In Just the Two of Us by Jo Wilde, A lot can obviously happen with a marriage that spans thirty-five years. The ups and downs, the fights and the reconciliations. But unfortunately for Julie and Michael Marshall, there haven’t been so many makeups as there have been rows in the past few years. Is it empty-nest syndrome? Have they not made enough time for each other? Or have they outgrown their relationship? As a global pandemic looms, pushing them together in the same house–without their three now-grown children as buffers–during lockdown, it seems Michael and Julie will probably get their time to figure it out.
‘So many times she’d thought they might reconcile and so many times she’d been wrong. Why put herself through that again?’
With divorce papers burning a hole through their hiding place in her bedside drawer, Julie wonders if there’s any sense trying to rehash their past and fix it all. And Michael has no idea how to reach his wife, who–although he loves her free spirit and independence–makes it difficult to share his thoughts, much less his feelings. But they can’t forget their passionate beginnings. And what a wonderful team they made. Bit by bit, as Michael and Julie look at where they started and are reminded what they loved about each other, they’ll have to determine if that love is still strong enough to carry them three-and-a-half decades later.
“It’s all gone wrong, hasn’t it?” He gestured around them, unable to say exactly what he meant: our life, our family, our marriage. “All of this. It’s gone so very, very wrong.”
…”The world’s gone wrong at the moment, Michael.”
A book about a marriage that was set to implode as a couple went into lockdown during the pandemic…and it ended well? Yep. It wasn’t an easy road. But author Jo Wilde showed us what newfound time together and remembering what’s important can do to alter relationships for the better.
“So it’s…just the two of us, then?”
“Just the two of us,” she confirmed. Never had those words sounded more ominous.
I love that Jo Wilde brought out the more positive aspects of the pandemic. And that’s not to make light of the heartbreak, loss, and negative parts of Covid we’ve all dealt with over the past two years. But it was nice to see how Julie and Michael went from her procuring divorce papers to, by the end of the novel, on their way to possibly even being a better version of the couple they had started out as. Like I mentioned, it wasn’t easy for either of them. And there was a serious lack of communication on both Michael *and* Julie’s sides. But I can’t say it’s far off the mark, considering they had been together for thirty-five years and all the water that would be under that bridge.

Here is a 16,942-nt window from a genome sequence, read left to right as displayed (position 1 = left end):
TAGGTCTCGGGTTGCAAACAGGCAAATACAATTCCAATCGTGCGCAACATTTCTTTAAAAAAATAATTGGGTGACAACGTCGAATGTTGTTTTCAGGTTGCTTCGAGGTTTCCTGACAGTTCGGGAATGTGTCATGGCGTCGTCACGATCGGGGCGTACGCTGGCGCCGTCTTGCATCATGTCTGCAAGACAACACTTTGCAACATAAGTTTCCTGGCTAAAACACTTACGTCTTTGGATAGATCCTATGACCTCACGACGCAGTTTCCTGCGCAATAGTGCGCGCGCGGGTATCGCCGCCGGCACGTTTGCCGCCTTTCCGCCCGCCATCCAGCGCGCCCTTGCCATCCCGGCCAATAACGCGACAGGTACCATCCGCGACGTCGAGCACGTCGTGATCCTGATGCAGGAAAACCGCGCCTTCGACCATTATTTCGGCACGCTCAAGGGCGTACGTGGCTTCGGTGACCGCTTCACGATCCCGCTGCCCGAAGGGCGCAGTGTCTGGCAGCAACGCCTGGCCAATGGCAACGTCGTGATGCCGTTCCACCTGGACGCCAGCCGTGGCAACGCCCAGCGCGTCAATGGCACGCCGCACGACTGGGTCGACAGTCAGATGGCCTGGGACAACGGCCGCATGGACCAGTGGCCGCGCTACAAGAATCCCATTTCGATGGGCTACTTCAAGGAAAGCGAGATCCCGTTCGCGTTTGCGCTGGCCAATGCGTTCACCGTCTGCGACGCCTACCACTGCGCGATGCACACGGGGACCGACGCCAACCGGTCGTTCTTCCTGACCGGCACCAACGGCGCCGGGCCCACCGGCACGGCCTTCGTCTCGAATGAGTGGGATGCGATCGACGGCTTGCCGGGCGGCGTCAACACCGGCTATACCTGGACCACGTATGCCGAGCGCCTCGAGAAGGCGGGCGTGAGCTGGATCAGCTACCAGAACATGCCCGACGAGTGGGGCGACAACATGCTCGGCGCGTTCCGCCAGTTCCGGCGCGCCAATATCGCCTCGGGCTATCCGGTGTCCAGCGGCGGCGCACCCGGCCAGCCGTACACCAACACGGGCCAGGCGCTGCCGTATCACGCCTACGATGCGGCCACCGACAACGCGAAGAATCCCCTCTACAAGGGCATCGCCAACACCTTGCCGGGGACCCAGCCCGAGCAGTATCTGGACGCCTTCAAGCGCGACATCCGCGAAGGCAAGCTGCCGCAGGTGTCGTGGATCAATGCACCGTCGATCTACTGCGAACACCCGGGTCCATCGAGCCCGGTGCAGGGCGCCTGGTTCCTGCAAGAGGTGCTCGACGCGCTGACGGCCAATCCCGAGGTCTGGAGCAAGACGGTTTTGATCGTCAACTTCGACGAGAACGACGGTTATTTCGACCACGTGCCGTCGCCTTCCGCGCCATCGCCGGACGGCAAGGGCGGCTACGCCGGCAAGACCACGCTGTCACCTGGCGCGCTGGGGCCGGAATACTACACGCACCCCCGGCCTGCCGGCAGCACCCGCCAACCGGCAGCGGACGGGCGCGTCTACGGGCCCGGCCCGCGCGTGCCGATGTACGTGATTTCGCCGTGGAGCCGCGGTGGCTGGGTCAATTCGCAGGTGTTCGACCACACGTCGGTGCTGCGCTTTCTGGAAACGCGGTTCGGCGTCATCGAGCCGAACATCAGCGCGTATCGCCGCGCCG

I think that even if you’re not married and/or don’t have kids, some part of Julie and Michael’s story will likely resonate with you. From the aforementioned communication breakdown to feeling like they’ve lost themselves in their jobs/family life and even the drudgery of lockdown, Wilde explored it all–and didn’t gloss over the gritty, raw, emotional parts. Yes, I wanted to give Michael and Julie a little shake here and there to smarten them up. (lol) And I was frustrated when they wouldn’t express their feelings. But the way Wilde interspersed passages from their past throughout the story really painted a picture of how Julie and Michael got to that heartbreaking point in their marriage. And how in sync they had once been. Thankfully, they realized that too and I am happy to say they got the sweet HEA they so deserved.
QOTD: Julie and Michael finally had (and took) the time to repair their marriage during lockdown. Was there anything during that time you felt good to accomplish? (Self-care, learned something new, mended a relationship, helped those in need, etc)
Publication: Expected publication: April 12th 2022 (first published July 9th 2020) | Forever |
A couple on the brink of divorce after 35 years of marriage gets a second chance to rediscover their love now that a pandemic lockdown has forced them to spend more time together.
Julie and Michael Marshall have stayed together through thick and thin, through better and worse — and, for the last few years, it has mostly been worse. As their thirty-fifth wedding anniversary approaches, Julie realizes something: she doesn’t want to pretend anymore.
Divorce papers at the ready, she’s just about to have The Talk with Michael when everything changes. Lockdown begins and Julie and Michael face the greatest terror they can imagine: uninterrupted time with each other. But, when stripped of all distraction and forced to meet eyes across the dinner table, could it be that Julie and Michael might find a way back to where they first began?